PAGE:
He sat patiently on the bench, waiting for head coach Frank Boucher to call his name or tap him on the shoulder.
First period, there was no call, no tap. Same in the second period. The third period was dwindling away.
Then came history.
Boucher, head coach of the National Hockey League’s New York Rangers, told Larry Kwong to get out on the ice late in a game at the fabled Montreal Forum against the Canadiens. Kwong, a Chinese Canadian born and raised in Vernon, became the first player of Asian descent to play in the NHL.
His one-minute shift in that 3-2 loss to the Habs came 75 years ago today, March 13, 1948. It was his only shift in the NHL.
In the stands that night to witness history was fellow Vernonite, the late John Baumbrough.
“We were up in the bleachers,” said Baumbrough in a 2014 Morning Star interview. “I was playing on a junior hockey team in Quebec and they gave us free passes to the game but we had to go up to the standing-room-only bleachers. It was in the third period and I couldn’t believe it because they didn’t announce him at all. I looked down and geez, there was Larry. He looked so small.”
Born in Vernon in 1923, Kwong spent many hours of his youth skating and playing shinny at local outdoor rinks, including walking from his home in what was known as Chinatown (Coldstream Avenue and 33rd Street area), to Goose Lake in the Blue Jay subdivision above Swan Lake.
The five-foot-six forward helped the Vernon Hydrophones win provincial midget and juvenile hockey championships in 1939 and 1941, respectively.
Kwong’s play in senior hockey with the Trail Smoke Eaters caught the eye of New York Rangers scouts and he was signed to the New York Rovers, their farm team. In his first year in New York, he scored 19 goals and 37 points in 47 regular-season games, and seven goals and 10 points in nine playoff tilts.
In 1947-48, while Kwong was putting together an MVP season with the Rovers, averaging more than a point-per-game, the Rangers ran into to injury trouble and had to recall players on an emergency basis ahead of their game against the Montreal Canadiens in mid-March.
They summoned Kwong to Montreal for that 1948 contest.
He was sent back to the Rovers following his historic appearance, where he would finish the season with 86 points through 65 regular-season games, leading the team in scoring.
Kwong then joined the Valleyfield Braves in Salaberry-de-Valleyfield, Que., the following season, where he would end up playing for the next seven years, a rival with Canadiens’ hall of famer Jean Beliveau,who starred in the league with the Quebec Aces.
The forward continued to open doors in hockey, heading over to Europe long before it was a normal path for North American players. He joined the Nottingham Panthers in 1957-58, scoring an incredible 55 goals in 55 games that year.
He moved to Switzerland after that season in Nottingham, where he once again made history with HC Ambrì-Piotta as a player-coach, becoming the first person of Asian descent to coach in a top European league. He helped to develop the sport in Europe, coaching five Swiss teams over 10 years and starring in exhibitions of hockey against the Soviet and Czechoslovakian national teams.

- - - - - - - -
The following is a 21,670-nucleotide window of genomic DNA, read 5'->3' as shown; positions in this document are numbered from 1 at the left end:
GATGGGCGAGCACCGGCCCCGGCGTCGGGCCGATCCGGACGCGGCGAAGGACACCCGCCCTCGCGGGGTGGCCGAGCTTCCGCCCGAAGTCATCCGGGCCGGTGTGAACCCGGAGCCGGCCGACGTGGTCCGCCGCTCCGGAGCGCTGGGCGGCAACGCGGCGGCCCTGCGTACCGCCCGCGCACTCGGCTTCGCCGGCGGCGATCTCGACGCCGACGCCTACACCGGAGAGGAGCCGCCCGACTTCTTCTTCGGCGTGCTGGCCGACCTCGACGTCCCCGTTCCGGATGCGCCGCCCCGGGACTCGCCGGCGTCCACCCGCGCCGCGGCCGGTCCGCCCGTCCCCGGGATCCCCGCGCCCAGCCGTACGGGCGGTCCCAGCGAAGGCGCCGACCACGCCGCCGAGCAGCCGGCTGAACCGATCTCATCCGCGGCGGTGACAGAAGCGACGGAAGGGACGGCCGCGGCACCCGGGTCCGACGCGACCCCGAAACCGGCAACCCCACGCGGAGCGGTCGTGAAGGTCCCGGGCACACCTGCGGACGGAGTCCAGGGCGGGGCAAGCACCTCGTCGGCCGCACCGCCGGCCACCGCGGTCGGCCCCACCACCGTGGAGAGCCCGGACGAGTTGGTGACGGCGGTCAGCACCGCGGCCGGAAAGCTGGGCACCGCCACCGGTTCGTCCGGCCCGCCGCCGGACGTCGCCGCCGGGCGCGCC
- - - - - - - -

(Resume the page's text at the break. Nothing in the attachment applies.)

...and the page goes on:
Kwong and his family moved back to Canada and settled in Calgary.
Vernon teacher and Kwong family friend Chad Soon has been spearheading a drive to get Kwong into the Hockey Hall of Fame. A petition at change.org has more than 8,600 signatures, and Soon is getting international help to have Kwong enshrined in Toronto. The deadline for the next hall of fame submissions is Wednesday, March 15.
“A lesser-known part of Larry’s story is that he helped develop and popularize hockey in Europe,” said Soon. “The Swiss Ice Hockey Federation is supporting Larry’s nomination, calling him a ‘great ambassador and builder of hockey.’”
Soon has had a pair of meetings with the New York Rangers and the NHL club has told him they will be doing something to honour Larry though nothing has been set as of yet.
Legendary Hall of Fame reporter Stan Fischler, who covered the Rangers for decades and now writes for nhl.com, penned a tribute to Kwong last week. In a Twitter note to Soon, Fischler champions for Kwong’s enshrinement.
“Larry belongs in the Hall of Fame,” said Fischler. “What bugs me is that I never heard a reason why the Rangers did not give him more of a chance. I watched Larry for two years. He was an ace.”
In January 2023, the NHL’s Calgary Flames honoured Kwong before the team’s Lunar New Year game against the Columbus Blue Jackets (who are coached by Vernon’s Brad Larsen). The Flames presented Kwong’s family with a Lunar New Year team jersey worn in warmups by the Flames.
Kwong has been the subjectof two documentaries, Lost Years, and The Shift, and Soon has written a junior biography of Kwong called The Longest Shot: How Larry Kwong Changed The Face of Hockey. Orca Books will publish Soon’s story later this year or early in 2024.
The federal government recognized Kwong and four other trail-blazing hockey players in December 2022, announcing the designation of Breaking Racial Barriers in the National Hockey League as an event of national historic significance under Parks Canada’s National Program of Historical Commemoration.
The designation honours the achievements of five hockey players – Kwong, Indigenous players Paul Jacobs, Henry (Elmer) Maracle and Fred Sasakamoose, and Willie O’Ree, hockey’s first black player. All five, at different points, broke through longstanding prejudice that prevented Chinese Canadian, Indigenous, black and other racialized players from playing in pro hockey.
Kwong died in 2018 at the age of 94. His 100th birthday would have been June 17, 2023.
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